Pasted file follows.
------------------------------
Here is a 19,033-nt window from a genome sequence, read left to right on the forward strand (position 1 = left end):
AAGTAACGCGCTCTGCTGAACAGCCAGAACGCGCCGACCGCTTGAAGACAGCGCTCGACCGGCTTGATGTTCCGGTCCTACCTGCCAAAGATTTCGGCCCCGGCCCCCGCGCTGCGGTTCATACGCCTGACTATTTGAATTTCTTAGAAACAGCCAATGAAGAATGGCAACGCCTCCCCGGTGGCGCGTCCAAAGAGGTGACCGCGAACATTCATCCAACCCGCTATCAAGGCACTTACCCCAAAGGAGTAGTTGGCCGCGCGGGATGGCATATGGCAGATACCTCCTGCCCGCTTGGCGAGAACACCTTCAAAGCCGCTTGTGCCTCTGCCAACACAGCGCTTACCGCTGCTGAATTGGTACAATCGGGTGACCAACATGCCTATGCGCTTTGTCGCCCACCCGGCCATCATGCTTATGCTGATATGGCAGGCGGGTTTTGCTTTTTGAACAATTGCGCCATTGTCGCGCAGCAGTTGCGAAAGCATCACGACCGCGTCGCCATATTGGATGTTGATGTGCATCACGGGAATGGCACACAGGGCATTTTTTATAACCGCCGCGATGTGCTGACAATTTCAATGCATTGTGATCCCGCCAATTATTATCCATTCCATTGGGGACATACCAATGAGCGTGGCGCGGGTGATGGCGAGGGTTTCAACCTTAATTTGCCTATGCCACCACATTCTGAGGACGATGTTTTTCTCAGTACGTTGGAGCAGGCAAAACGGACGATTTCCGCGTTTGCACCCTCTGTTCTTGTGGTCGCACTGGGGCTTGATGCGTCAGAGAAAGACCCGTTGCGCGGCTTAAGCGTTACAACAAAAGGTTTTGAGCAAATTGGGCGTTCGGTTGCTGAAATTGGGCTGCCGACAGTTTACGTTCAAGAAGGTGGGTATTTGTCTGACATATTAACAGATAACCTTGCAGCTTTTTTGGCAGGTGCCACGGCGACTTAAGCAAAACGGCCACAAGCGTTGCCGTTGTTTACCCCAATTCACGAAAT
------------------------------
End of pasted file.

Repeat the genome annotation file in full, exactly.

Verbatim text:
Here is a 19,033-nt window from a genome sequence, read left to right on the forward strand (position 1 = left end):
AAGTAACGCGCTCTGCTGAACAGCCAGAACGCGCCGACCGCTTGAAGACAGCGCTCGACCGGCTTGATGTTCCGGTCCTACCTGCCAAAGATTTCGGCCCCGGCCCCCGCGCTGCGGTTCATACGCCTGACTATTTGAATTTCTTAGAAACAGCCAATGAAGAATGGCAACGCCTCCCCGGTGGCGCGTCCAAAGAGGTGACCGCGAACATTCATCCAACCCGCTATCAAGGCACTTACCCCAAAGGAGTAGTTGGCCGCGCGGGATGGCATATGGCAGATACCTCCTGCCCGCTTGGCGAGAACACCTTCAAAGCCGCTTGTGCCTCTGCCAACACAGCGCTTACCGCTGCTGAATTGGTACAATCGGGTGACCAACATGCCTATGCGCTTTGTCGCCCACCCGGCCATCATGCTTATGCTGATATGGCAGGCGGGTTTTGCTTTTTGAACAATTGCGCCATTGTCGCGCAGCAGTTGCGAAAGCATCACGACCGCGTCGCCATATTGGATGTTGATGTGCATCACGGGAATGGCACACAGGGCATTTTTTATAACCGCCGCGATGTGCTGACAATTTCAATGCATTGTGATCCCGCCAATTATTATCCATTCCATTGGGGACATACCAATGAGCGTGGCGCGGGTGATGGCGAGGGTTTCAACCTTAATTTGCCTATGCCACCACATTCTGAGGACGATGTTTTTCTCAGTACGTTGGAGCAGGCAAAACGGACGATTTCCGCGTTTGCACCCTCTGTTCTTGTGGTCGCACTGGGGCTTGATGCGTCAGAGAAAGACCCGTTGCGCGGCTTAAGCGTTACAACAAAAGGTTTTGAGCAAATTGGGCGTTCGGTTGCTGAAATTGGGCTGCCGACAGTTTACGTTCAAGAAGGTGGGTATTTGTCTGACATATTAACAGATAACCTTGCAGCTTTTTTGGCAGGTGCCACGGCGACTTAAGCAAAACGGCCACAAGCGTTGCCGTTGTTTACCCCAATTCACGAAAT